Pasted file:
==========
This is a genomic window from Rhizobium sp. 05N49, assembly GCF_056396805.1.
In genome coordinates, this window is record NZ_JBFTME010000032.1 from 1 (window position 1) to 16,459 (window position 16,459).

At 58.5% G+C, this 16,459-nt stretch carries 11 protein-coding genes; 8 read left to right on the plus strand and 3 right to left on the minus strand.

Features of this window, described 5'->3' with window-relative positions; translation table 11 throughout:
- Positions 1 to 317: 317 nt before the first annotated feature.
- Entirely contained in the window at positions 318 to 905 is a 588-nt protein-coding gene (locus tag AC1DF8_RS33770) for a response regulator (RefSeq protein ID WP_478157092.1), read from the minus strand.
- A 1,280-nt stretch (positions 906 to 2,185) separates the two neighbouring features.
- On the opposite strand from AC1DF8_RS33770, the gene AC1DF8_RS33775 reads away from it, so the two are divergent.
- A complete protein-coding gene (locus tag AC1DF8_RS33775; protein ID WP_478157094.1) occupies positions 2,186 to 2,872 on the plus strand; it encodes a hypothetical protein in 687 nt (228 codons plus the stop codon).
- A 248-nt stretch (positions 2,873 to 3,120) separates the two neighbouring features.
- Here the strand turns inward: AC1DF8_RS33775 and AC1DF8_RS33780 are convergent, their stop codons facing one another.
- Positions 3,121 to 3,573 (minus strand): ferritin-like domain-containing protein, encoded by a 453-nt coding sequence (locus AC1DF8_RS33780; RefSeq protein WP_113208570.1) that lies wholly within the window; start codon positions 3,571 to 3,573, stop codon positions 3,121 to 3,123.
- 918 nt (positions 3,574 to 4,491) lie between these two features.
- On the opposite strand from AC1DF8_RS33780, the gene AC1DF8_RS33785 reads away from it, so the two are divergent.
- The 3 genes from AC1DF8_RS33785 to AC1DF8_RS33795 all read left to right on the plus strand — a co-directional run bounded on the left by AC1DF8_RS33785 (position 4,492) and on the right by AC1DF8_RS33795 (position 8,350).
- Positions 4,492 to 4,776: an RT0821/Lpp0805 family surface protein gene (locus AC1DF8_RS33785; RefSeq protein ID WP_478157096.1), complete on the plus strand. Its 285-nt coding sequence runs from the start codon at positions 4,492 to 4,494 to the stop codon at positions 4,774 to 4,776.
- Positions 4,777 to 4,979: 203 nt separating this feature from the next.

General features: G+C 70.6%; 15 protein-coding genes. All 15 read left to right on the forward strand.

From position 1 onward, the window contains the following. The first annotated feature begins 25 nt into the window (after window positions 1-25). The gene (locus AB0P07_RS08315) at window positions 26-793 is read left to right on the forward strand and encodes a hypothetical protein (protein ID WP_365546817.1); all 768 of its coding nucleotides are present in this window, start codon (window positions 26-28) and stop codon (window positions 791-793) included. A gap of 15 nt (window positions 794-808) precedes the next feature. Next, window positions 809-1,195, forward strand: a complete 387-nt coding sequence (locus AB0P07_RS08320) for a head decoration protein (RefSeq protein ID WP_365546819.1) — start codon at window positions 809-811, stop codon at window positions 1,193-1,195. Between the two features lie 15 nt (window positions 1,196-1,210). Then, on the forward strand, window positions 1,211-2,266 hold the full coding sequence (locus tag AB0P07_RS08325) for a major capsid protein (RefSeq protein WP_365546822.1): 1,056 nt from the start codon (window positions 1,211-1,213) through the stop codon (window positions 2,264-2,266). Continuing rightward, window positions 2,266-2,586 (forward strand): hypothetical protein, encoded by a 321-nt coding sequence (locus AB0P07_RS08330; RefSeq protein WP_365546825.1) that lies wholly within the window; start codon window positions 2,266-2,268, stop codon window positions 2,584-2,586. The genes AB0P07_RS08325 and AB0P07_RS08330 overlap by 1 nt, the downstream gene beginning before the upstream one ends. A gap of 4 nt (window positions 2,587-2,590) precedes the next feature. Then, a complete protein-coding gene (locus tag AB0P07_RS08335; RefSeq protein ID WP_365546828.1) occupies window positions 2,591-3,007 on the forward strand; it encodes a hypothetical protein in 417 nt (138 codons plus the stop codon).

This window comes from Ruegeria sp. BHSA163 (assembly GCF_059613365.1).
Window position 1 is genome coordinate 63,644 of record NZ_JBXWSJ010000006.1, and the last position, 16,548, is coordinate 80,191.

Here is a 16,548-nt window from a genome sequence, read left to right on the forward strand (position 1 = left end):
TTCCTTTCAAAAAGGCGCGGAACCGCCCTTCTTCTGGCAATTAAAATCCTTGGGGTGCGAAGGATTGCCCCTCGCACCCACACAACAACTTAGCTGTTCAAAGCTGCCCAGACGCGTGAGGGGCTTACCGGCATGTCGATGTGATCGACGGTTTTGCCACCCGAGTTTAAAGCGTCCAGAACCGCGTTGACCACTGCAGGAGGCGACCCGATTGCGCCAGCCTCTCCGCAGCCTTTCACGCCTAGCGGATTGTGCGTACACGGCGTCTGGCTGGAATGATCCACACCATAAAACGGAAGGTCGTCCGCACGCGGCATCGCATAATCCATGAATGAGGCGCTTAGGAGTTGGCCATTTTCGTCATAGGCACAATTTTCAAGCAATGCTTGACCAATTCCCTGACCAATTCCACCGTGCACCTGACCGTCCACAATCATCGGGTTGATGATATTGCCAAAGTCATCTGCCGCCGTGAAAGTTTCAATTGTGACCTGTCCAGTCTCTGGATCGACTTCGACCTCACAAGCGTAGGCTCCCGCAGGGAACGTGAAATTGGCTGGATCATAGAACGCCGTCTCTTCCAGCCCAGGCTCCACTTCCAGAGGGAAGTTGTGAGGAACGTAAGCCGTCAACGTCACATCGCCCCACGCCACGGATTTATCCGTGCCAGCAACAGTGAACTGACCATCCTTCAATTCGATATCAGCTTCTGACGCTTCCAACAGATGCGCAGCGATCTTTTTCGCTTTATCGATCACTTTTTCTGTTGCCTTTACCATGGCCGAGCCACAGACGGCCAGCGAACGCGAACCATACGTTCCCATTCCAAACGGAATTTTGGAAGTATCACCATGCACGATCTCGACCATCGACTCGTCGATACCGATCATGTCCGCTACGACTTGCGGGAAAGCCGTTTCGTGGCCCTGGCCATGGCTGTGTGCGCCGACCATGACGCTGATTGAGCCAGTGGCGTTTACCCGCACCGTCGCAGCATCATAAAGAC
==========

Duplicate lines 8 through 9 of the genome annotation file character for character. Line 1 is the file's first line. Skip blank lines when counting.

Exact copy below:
- On the opposite strand from AC1DF8_RS33770, the gene AC1DF8_RS33775 reads away from it, so the two are divergent.
- A complete protein-coding gene (locus tag AC1DF8_RS33775; protein ID WP_478157094.1) occupies positions 2,186 to 2,872 on the plus strand; it encodes a hypothetical protein in 687 nt (228 codons plus the stop codon).